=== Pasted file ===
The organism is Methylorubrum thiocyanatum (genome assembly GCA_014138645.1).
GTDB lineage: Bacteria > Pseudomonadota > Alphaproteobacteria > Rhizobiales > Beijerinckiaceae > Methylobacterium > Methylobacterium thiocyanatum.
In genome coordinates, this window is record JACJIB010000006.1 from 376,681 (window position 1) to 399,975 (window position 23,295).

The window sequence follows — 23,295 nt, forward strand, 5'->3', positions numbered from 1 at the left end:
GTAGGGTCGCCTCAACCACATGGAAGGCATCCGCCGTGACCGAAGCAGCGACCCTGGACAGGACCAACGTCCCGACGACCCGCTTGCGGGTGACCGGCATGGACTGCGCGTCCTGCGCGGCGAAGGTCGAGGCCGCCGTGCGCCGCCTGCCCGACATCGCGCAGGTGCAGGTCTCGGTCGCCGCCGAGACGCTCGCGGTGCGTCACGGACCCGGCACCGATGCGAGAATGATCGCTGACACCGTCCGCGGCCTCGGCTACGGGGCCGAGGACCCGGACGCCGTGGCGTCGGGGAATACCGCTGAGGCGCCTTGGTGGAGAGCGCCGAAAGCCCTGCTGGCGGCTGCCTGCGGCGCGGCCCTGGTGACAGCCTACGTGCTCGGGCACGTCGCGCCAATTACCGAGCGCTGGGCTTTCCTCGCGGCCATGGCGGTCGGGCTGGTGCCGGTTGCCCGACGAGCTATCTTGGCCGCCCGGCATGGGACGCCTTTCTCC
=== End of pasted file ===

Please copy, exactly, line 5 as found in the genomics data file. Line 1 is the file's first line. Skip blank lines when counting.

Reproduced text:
GTAGGGTCGCCTCAACCACATGGAAGGCATCCGCCGTGACCGAAGCAGCGACCCTGGACAGGACCAACGTCCCGACGACCCGCTTGCGGGTGACCGGCATGGACTGCGCGTCCTGCGCGGCGAAGGTCGAGGCCGCCGTGCGCCGCCTGCCCGACATCGCGCAGGTGCAGGTCTCGGTCGCCGCCGAGACGCTCGCGGTGCGTCACGGACCCGGCACCGATGCGAGAATGATCGCTGACACCGTCCGCGGCCTCGGCTACGGGGCCGAGGACCCGGACGCCGTGGCGTCGGGGAATACCGCTGAGGCGCCTTGGTGGAGAGCGCCGAAAGCCCTGCTGGCGGCTGCCTGCGGCGCGGCCCTGGTGACAGCCTACGTGCTCGGGCACGTCGCGCCAATTACCGAGCGCTGGGCTTTCCTCGCGGCCATGGCGGTCGGGCTGGTGCCGGTTGCCCGACGAGCTATCTTGGCCGCCCGGCATGGGACGCCTTTCTCC